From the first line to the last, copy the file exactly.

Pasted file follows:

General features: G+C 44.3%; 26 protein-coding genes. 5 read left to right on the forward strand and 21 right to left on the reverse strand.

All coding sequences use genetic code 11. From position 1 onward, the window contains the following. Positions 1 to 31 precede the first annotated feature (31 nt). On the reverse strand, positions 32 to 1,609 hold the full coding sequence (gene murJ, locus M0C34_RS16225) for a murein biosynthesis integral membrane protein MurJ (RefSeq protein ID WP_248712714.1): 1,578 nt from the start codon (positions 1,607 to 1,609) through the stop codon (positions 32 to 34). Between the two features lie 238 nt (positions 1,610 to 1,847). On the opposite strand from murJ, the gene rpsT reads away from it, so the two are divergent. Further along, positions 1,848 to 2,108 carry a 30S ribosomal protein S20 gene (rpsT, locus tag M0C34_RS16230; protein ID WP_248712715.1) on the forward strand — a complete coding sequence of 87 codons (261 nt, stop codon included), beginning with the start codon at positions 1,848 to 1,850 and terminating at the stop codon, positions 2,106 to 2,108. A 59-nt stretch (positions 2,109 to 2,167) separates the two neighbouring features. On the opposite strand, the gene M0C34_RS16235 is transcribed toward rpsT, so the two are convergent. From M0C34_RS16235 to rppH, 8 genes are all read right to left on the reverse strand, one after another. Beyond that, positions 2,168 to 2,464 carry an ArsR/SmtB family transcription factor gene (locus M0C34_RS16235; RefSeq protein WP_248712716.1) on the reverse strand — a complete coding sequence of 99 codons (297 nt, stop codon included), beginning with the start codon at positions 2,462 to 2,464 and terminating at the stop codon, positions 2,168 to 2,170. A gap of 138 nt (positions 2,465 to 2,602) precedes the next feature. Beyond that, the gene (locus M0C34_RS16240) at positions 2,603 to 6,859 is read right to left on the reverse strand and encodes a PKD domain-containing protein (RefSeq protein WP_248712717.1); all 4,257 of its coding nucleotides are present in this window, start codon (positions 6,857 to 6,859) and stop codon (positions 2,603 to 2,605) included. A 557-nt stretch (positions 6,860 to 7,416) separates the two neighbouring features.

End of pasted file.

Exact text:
General features: G+C 44.3%; 26 protein-coding genes. 5 read left to right on the forward strand and 21 right to left on the reverse strand.

All coding sequences use genetic code 11. From position 1 onward, the window contains the following. Positions 1 to 31 precede the first annotated feature (31 nt). On the reverse strand, positions 32 to 1,609 hold the full coding sequence (gene murJ, locus M0C34_RS16225) for a murein biosynthesis integral membrane protein MurJ (RefSeq protein ID WP_248712714.1): 1,578 nt from the start codon (positions 1,607 to 1,609) through the stop codon (positions 32 to 34). Between the two features lie 238 nt (positions 1,610 to 1,847). On the opposite strand from murJ, the gene rpsT reads away from it, so the two are divergent. Further along, positions 1,848 to 2,108 carry a 30S ribosomal protein S20 gene (rpsT, locus tag M0C34_RS16230; protein ID WP_248712715.1) on the forward strand — a complete coding sequence of 87 codons (261 nt, stop codon included), beginning with the start codon at positions 1,848 to 1,850 and terminating at the stop codon, positions 2,106 to 2,108. A 59-nt stretch (positions 2,109 to 2,167) separates the two neighbouring features. On the opposite strand, the gene M0C34_RS16235 is transcribed toward rpsT, so the two are convergent. From M0C34_RS16235 to rppH, 8 genes are all read right to left on the reverse strand, one after another. Beyond that, positions 2,168 to 2,464 carry an ArsR/SmtB family transcription factor gene (locus M0C34_RS16235; RefSeq protein WP_248712716.1) on the reverse strand — a complete coding sequence of 99 codons (297 nt, stop codon included), beginning with the start codon at positions 2,462 to 2,464 and terminating at the stop codon, positions 2,168 to 2,170. A gap of 138 nt (positions 2,465 to 2,602) precedes the next feature. Beyond that, the gene (locus M0C34_RS16240) at positions 2,603 to 6,859 is read right to left on the reverse strand and encodes a PKD domain-containing protein (RefSeq protein WP_248712717.1); all 4,257 of its coding nucleotides are present in this window, start codon (positions 6,857 to 6,859) and stop codon (positions 2,603 to 2,605) included. A 557-nt stretch (positions 6,860 to 7,416) separates the two neighbouring features.